In his fancy train car, Doc's looking none too happy. The Swede is telling him that everyone's scared after the Indian massacre. "They seen the bodies. They heard the stories -- your stories," he says. Seems Doc's flair for the dramatic has bitten him in the ass. "I need troops," Doc says, looking over a stack of papers that have also made him unhappy. The Swede is enjoying this far too much. He ever so casually mentions the seven men who left the job last night and expects more to leave soon. "Seems the men prefer to keep their scalps on their heads." Doc gets all riled up. He points to his young engineer, asks him if he's afraid. He's not. He points to his telegraph operator, asks the same question. The operator tries to admit that he is, indeed, afraid, but Doc cuts him off. He turns next to the latest plans the engineer has drawn up in proposal of straightening the route in order to meet their deadline. Doc steadfastly refuses to change a thing, even when the engineer mentions that Central Pacific is making better progress. "Keep to the plan! I'll make it a reality!" He catches the Swede smirking and calls him on it. "I'm just looking forward," the Swede explains, "to watching yet again as you smite the forces agin' you." Doc clearly recognizes the snark for what it is, but he has more important matters at hand. He wants to know how the search for Lily is going (the Swede assumes Doc is actually more concerned about the maps) and the Swede informs him he has men on the job. Then the Swede pouts about Cullen trying to posse-block him. Doc flails: "Still more concerned about your killer than my railroad!" Heh. I appreciate a man who knows his priorities, even if they're crazy.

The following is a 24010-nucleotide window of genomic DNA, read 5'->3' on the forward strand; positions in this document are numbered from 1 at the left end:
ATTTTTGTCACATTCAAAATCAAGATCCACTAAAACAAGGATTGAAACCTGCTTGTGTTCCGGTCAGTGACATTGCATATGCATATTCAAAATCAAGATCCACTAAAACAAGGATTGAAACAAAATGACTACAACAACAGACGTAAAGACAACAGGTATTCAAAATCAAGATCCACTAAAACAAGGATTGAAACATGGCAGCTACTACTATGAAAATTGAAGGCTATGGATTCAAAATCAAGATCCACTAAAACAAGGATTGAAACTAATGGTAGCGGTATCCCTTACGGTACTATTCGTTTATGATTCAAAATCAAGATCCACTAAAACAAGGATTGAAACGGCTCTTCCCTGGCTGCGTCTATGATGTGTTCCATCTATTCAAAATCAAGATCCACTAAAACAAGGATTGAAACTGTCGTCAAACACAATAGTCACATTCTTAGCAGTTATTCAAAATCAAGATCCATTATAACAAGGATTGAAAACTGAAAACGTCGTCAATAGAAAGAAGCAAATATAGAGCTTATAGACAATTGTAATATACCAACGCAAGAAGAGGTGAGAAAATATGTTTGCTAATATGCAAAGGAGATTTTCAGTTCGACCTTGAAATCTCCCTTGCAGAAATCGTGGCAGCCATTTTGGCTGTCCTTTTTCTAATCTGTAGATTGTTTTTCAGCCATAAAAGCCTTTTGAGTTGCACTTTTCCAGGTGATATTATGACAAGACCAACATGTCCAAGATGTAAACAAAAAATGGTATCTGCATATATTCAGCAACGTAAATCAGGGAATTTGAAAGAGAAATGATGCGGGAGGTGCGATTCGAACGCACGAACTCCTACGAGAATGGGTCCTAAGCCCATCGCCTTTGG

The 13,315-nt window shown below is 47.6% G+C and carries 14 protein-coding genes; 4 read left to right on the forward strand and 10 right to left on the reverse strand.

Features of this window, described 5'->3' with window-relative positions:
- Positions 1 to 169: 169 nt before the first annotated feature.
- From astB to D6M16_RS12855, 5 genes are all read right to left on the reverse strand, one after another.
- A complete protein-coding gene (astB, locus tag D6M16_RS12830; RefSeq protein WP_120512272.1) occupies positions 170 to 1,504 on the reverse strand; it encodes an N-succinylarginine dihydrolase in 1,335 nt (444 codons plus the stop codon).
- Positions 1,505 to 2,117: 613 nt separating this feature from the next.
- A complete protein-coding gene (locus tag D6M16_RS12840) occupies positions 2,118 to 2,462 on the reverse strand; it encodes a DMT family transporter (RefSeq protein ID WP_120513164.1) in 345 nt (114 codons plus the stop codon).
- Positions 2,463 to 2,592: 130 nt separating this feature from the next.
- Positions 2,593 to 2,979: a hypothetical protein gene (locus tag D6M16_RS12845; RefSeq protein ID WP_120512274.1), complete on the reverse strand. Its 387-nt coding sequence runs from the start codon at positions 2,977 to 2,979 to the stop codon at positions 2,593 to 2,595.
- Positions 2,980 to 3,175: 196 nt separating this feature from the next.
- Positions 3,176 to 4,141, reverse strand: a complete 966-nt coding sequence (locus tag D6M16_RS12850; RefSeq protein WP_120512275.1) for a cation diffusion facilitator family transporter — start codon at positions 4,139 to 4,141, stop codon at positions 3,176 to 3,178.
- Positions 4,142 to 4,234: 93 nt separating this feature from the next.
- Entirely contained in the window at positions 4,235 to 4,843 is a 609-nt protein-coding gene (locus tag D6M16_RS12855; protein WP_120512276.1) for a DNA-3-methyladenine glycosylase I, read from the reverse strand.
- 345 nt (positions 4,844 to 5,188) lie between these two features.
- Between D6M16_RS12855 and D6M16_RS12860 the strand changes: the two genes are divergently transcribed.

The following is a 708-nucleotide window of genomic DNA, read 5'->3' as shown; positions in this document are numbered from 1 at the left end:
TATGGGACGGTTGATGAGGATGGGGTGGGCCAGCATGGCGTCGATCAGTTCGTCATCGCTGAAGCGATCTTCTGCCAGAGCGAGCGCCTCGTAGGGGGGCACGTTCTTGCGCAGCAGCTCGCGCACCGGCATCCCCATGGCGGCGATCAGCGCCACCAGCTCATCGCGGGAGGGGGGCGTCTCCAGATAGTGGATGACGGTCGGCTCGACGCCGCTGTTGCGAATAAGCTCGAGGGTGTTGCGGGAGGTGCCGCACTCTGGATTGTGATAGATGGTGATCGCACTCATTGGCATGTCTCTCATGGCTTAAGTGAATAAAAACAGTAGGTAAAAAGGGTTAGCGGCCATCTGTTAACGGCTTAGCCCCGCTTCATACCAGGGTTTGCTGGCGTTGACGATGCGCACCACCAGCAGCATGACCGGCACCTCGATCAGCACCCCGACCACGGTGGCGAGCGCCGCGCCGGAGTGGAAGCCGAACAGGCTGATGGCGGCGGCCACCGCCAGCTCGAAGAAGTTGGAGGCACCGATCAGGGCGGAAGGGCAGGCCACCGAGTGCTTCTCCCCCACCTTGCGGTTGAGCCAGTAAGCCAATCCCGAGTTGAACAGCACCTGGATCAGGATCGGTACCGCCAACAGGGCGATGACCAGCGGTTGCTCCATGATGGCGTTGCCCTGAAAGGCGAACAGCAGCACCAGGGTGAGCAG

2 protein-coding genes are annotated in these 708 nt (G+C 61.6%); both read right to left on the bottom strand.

The important thing to Doc is whether or not Cullen is building his railroad and the Swede, looking a hair dyspeptic, has to admit that he is. Although what gave him that impression is a mystery, since Cullen only just got the job. And he's already left his post to go riding off after Sergeant Harper. Doc turns to the telegraph operator and dictates a telegram to Senator Crane, the silver-haired fellow who sucked at negotiating bribes in the pilot episode. "Work continues at a fever pace -(STOP)- However, hostile native action threatens progress -(STOP)- The march of civilization in jeopardy -(STOP)-" As he goes on about the necessity of "displacing the savage," we check in on Joseph Black Moon and Lily Bell riding on horseback across a misty landscape. Lily, sitting in the saddle in front of Joseph, does her best to remain upright, but she's too weak. When she slumps forward, Joseph catches her and eases her off the horse. He carries her over to a patch of trees and lays her down with a gentleness that would surely shock Doc Durant.